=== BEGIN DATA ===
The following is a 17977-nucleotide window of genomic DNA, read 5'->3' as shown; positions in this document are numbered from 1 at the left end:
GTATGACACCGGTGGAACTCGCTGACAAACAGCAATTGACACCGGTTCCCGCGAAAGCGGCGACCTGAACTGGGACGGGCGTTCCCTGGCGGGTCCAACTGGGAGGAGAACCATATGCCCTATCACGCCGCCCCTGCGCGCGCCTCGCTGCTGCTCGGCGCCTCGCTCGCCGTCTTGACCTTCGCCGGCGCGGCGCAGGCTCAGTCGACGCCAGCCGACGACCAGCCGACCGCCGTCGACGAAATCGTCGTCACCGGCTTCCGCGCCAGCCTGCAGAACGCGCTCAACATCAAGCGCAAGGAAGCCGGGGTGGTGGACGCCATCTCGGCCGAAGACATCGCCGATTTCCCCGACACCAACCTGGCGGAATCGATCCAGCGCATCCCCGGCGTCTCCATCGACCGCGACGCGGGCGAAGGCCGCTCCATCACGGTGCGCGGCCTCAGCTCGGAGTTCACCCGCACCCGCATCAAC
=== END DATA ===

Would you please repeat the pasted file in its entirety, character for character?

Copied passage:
The following is a 17977-nucleotide window of genomic DNA, read 5'->3' as shown; positions in this document are numbered from 1 at the left end:
GTATGACACCGGTGGAACTCGCTGACAAACAGCAATTGACACCGGTTCCCGCGAAAGCGGCGACCTGAACTGGGACGGGCGTTCCCTGGCGGGTCCAACTGGGAGGAGAACCATATGCCCTATCACGCCGCCCCTGCGCGCGCCTCGCTGCTGCTCGGCGCCTCGCTCGCCGTCTTGACCTTCGCCGGCGCGGCGCAGGCTCAGTCGACGCCAGCCGACGACCAGCCGACCGCCGTCGACGAAATCGTCGTCACCGGCTTCCGCGCCAGCCTGCAGAACGCGCTCAACATCAAGCGCAAGGAAGCCGGGGTGGTGGACGCCATCTCGGCCGAAGACATCGCCGATTTCCCCGACACCAACCTGGCGGAATCGATCCAGCGCATCCCCGGCGTCTCCATCGACCGCGACGCGGGCGAAGGCCGCTCCATCACGGTGCGCGGCCTCAGCTCGGAGTTCACCCGCACCCGCATCAAC